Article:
Monday, March 1, 2010

Good Morning, Maple

Bark is the skin of a tree. It protects the stems, or trunk and branches, of a tree from heat and cold, disease, insects and other animals, disease, fire, and drought.

In maples, young trees and newer growth on older trees have smooth bark (top photo). The trunk of middle aged and older trees is rough, ridged, and wrinkly (bottom photo). Sometimes it’s a darker color too.

Like your skin, hair, and nails, the bark of a tree is made mostly of dead cells. Cells on the surface are always sloughing off, and cells below them move up to take their place. A layer of tissue at the bottom of the bark is constantly cranking out new cells.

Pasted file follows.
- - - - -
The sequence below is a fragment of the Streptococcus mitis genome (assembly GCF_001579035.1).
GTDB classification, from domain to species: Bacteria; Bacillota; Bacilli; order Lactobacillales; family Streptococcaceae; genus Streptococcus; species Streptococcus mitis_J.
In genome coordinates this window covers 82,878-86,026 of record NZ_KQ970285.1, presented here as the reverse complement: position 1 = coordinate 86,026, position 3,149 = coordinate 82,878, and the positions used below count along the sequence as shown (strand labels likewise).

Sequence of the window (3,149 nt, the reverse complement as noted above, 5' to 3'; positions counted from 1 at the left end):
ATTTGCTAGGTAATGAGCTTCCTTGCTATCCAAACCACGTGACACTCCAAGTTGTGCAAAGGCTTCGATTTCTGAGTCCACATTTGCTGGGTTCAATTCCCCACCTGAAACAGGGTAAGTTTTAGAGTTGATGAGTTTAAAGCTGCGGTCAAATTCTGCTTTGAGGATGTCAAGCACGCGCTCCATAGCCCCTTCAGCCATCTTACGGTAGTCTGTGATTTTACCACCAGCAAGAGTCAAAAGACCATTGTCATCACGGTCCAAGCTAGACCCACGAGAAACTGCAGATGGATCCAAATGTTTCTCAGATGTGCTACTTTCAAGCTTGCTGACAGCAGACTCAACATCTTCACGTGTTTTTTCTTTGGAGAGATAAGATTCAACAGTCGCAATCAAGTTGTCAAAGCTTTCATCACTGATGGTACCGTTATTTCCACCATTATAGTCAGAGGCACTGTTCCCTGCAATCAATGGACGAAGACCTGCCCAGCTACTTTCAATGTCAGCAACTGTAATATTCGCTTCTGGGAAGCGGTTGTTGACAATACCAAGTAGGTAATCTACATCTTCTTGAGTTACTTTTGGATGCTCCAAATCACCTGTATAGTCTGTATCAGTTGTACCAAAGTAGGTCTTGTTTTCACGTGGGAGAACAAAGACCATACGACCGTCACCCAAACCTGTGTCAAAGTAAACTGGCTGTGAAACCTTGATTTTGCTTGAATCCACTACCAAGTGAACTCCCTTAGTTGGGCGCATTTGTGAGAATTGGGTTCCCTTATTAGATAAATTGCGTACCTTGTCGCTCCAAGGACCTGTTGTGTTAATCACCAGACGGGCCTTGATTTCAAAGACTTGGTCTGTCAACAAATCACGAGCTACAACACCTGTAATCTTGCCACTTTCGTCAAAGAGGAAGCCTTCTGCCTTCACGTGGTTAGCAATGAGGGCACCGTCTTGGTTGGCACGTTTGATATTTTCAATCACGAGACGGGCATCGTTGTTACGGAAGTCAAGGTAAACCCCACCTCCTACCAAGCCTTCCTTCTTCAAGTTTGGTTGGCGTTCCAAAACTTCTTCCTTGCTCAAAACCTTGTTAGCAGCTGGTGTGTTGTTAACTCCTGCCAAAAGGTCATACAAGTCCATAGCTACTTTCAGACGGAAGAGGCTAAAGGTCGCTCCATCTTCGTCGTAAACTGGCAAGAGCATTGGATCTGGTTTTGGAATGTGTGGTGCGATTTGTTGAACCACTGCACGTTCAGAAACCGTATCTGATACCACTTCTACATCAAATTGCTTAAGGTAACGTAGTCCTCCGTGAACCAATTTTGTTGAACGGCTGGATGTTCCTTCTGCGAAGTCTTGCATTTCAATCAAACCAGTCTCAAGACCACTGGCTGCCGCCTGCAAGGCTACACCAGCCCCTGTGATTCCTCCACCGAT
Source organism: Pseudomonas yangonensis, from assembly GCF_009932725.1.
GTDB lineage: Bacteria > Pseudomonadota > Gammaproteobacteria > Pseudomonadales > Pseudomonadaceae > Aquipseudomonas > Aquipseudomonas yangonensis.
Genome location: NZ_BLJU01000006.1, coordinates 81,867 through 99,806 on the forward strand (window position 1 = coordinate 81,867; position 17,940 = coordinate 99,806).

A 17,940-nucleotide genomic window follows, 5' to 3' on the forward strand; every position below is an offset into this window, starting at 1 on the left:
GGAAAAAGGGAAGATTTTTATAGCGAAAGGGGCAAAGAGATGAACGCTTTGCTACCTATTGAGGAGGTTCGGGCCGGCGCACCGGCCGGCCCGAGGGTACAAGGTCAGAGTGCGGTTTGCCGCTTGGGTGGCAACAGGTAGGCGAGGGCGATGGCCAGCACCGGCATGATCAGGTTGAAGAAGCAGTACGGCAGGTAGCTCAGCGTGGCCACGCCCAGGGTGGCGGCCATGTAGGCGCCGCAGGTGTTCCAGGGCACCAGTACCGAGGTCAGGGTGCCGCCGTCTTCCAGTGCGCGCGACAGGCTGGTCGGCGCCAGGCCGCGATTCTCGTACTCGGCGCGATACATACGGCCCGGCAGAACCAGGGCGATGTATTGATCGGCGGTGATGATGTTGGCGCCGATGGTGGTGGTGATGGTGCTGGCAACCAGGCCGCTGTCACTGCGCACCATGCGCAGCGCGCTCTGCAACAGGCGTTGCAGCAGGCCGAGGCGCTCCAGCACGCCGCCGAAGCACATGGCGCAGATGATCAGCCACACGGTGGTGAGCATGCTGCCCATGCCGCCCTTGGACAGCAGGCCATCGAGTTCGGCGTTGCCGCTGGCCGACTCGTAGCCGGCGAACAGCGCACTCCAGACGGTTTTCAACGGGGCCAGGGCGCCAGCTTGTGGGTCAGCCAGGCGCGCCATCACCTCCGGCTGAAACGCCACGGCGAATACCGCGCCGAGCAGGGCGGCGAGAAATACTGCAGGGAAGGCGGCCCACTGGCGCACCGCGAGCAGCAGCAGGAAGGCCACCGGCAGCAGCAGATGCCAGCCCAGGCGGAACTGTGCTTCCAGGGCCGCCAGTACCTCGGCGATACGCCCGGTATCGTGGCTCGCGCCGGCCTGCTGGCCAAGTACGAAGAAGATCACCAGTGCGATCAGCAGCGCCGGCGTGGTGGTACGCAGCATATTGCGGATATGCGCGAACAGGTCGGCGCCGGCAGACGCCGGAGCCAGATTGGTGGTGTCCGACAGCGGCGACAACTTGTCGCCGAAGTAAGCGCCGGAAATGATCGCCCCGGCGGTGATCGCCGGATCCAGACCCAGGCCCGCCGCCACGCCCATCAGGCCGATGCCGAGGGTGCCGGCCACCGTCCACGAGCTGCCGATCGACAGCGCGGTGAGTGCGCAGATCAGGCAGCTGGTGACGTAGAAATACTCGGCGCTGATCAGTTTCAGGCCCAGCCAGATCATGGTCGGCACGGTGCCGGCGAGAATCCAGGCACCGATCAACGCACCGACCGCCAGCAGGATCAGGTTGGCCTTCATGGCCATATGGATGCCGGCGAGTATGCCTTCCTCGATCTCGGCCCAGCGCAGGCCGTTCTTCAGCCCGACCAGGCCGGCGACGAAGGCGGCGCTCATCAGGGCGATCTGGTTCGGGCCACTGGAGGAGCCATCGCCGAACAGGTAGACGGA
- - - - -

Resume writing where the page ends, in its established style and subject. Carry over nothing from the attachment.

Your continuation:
As a tree grows, the diameter of its trunk and branches will increase, but the bark does not get thicken very much over the years. The bark of a mature tree is about 2 inches wide.

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